The LLC must file an annual report form with the Illinois Secretary of State and pay a fee. Failure to file the report and maintain a registered agent in Illinois is grounds for the the administrative dissolution of the LLC by the Secretary of State.
Members may memorialize their business relationship by executing a document called an operating agreement. The ILLCA does not require an operating agreement, so it may or may not be in existence at the time of LLC organization or ever. It is a document drafted exclusively for the LLC and is similar to partnership agreements or corporate by-laws. If one exists for the LLC, the operating agreement does not need to be filed with the Secretary of State. Creative drafting of the operating agreement provides much flexibility for the LLC. The ILLCA has many default rules to govern LLCs in the absence of an operating agreement.
Single-member LLCs are allowed under the 1998 ILLCA revisions . This means that an individual or single entity can create and operate an LLC without other members.
Since January 1, 2010, the statute created an entity known as Low-Profit Limited Liability Company, and the name must contain the term “L3C”. See 805 ILCS 180/1-26
This is an important change for smaller businesses that do not have multiple owners. Single-member LLCs can be manager-managed as well as member-managed. Before the ILLCA revisions, the individual or entity usually formed a corporation since a partnership structure was not an available option. Now, the individual or entity may utilize the LLC concept.
An important question for the party forming the LLC is whether it shall be manager or member-managed. What are the differences?
Member-managed. Unless set forth otherwise in the operating agreement, members have equal rights in the LLC management structure. Majority rules, and there is one vote per member unless provided otherwise in the operating agreement. Full consent of the members is always necessary even if the operating agreement provides otherwise before certain actions can occur such as admission of a new member, an amendment to the Articles of Organization, merger with another entity or the conveyance of substantially all of the property owned by the LLC.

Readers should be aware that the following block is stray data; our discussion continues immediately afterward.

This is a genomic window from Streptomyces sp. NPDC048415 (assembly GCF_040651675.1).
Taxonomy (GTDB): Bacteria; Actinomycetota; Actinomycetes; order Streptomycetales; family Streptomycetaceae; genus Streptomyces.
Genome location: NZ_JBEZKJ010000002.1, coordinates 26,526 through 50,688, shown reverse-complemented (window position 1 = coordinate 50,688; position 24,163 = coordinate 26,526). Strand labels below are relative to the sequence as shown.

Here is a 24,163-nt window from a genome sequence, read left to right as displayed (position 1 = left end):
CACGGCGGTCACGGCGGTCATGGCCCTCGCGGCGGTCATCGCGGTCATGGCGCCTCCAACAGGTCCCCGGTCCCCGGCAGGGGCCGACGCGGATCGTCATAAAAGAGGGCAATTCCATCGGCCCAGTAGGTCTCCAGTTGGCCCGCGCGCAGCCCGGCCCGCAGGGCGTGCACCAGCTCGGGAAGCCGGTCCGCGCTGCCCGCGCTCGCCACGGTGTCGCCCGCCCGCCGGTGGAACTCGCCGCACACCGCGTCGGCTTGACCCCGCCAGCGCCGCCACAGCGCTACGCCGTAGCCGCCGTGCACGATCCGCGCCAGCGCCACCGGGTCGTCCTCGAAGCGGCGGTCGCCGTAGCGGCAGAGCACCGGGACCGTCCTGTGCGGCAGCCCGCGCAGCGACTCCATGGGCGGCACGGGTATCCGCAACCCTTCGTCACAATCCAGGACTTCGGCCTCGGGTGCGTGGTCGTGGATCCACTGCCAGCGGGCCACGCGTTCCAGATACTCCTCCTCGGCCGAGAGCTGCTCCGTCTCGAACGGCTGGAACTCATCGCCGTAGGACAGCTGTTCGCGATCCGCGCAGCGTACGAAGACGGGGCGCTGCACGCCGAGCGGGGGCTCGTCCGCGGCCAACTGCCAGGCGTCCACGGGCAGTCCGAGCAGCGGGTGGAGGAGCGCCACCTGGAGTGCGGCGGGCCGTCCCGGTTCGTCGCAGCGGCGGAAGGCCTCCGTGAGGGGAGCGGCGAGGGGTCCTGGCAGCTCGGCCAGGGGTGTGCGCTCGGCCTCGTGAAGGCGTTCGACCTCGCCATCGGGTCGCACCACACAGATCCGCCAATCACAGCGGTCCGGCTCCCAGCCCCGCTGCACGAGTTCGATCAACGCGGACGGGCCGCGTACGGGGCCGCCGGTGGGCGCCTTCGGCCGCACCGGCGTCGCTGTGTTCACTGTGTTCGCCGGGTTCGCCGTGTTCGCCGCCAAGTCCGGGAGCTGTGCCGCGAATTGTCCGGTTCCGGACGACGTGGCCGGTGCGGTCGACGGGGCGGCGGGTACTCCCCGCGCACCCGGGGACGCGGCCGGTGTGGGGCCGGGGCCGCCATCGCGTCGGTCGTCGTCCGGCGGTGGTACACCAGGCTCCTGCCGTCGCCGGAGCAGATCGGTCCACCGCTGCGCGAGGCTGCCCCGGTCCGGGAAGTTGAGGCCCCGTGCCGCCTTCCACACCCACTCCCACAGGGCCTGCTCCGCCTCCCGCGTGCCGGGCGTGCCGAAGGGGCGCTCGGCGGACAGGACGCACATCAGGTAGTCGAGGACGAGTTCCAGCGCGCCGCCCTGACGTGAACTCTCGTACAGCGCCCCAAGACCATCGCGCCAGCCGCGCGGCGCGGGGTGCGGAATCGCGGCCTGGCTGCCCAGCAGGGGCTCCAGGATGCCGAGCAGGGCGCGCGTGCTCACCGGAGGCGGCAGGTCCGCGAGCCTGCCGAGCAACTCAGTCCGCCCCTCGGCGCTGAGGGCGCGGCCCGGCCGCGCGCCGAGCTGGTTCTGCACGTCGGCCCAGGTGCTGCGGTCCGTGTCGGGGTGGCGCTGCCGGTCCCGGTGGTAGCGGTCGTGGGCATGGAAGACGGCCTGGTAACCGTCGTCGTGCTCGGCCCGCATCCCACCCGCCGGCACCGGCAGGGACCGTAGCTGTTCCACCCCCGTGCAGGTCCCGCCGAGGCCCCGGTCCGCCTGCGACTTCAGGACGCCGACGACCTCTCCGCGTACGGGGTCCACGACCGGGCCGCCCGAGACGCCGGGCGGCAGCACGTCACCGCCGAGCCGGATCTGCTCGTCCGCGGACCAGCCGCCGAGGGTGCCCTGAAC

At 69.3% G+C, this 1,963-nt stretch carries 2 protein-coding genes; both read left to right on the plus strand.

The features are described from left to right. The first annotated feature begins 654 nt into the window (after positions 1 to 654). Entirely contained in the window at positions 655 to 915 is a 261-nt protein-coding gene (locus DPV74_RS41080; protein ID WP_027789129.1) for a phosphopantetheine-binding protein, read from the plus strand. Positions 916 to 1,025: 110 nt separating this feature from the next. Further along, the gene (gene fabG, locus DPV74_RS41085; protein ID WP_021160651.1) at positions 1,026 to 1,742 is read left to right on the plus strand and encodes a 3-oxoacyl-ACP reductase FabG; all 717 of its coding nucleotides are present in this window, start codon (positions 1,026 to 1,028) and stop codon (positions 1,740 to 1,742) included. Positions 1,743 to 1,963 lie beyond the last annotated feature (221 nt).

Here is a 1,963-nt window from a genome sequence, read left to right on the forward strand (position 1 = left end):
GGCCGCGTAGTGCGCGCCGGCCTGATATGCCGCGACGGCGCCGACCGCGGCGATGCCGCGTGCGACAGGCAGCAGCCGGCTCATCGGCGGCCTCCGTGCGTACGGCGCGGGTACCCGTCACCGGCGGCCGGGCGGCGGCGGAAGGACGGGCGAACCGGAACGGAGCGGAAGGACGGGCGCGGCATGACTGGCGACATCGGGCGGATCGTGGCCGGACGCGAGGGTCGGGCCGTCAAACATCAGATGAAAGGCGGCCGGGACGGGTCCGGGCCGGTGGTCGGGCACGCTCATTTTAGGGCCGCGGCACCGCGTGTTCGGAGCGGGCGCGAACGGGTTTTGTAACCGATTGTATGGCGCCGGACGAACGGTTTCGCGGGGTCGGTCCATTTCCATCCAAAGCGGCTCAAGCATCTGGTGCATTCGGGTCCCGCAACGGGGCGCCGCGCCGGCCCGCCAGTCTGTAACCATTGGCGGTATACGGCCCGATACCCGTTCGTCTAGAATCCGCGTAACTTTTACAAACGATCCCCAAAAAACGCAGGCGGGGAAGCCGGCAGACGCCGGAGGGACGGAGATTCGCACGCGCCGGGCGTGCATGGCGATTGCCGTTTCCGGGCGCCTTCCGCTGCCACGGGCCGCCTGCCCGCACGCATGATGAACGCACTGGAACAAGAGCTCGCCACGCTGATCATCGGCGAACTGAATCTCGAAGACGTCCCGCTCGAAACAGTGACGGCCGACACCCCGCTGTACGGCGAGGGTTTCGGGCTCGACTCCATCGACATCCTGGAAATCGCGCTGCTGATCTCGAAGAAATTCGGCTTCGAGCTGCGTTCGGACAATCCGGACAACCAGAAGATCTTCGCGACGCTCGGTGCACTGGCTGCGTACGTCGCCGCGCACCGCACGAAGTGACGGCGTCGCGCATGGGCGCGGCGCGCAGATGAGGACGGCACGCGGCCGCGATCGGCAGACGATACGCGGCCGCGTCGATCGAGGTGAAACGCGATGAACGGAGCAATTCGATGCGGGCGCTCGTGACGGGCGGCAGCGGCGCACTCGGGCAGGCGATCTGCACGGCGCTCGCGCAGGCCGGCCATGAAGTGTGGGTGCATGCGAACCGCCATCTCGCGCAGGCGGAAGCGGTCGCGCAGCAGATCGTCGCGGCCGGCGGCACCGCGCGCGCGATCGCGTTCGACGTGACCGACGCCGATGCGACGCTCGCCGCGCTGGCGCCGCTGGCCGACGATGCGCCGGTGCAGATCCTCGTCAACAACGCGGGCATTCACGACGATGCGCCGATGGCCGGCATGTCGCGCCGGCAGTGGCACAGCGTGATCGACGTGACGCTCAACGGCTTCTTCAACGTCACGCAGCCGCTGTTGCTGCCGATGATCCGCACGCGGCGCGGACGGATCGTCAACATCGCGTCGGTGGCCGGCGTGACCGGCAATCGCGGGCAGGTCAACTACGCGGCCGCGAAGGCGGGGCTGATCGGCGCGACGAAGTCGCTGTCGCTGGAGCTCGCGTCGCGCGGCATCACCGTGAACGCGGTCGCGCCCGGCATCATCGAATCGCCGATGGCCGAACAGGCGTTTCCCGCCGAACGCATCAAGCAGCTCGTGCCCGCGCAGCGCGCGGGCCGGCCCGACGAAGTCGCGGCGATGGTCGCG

Manager-managed. Managers have authority to conduct business on behalf of the LLC. All managers have equal management rights unless provided otherwise by the members in the operating agreement. Managers can be, but are often not, members of the LLC. Manager-managed LLCs are similar in structure to a corporation. This makes it an easy adjustment for third parties who are accustomed to transacting business with a corporate officer. This management style also resembles the role of the general partner in partnerships. Third parties not accustomed to transacting business with an LLC may still require review of the operating agreement to determine who has actual authority to transact business on behalf of the LLC.
Merger of entities
LLC mergers with or into other entities such as general or limited partnerships, corporations or other LLCs is now allowed under the 1998 amendments to the ILLCA. A merger terminates the separate existence of the entities that comprise the new entity but not the debts and obligations. All property owned by the respective entities automatically vests in the surviving entity. Each entity that is a party to the merger must execute a form called an Articles of Merger. If the new entity buys, sells or encumbers property, title companies require a copy of the Articles of Merger. The merger is not complete until the parties file the Articles of Merger document with the Illinois Secretary of State. This document must contain the name and address of the new entity and all entities that are parties to the merger. If one of the merging parties is a corporation, a plan of merger must be attached to the Articles of Merger. The plan of merger must be approved according to the controlling authority documents or statutes governing each entity. For example, foreign corporations or entities must comply with the laws of their home states.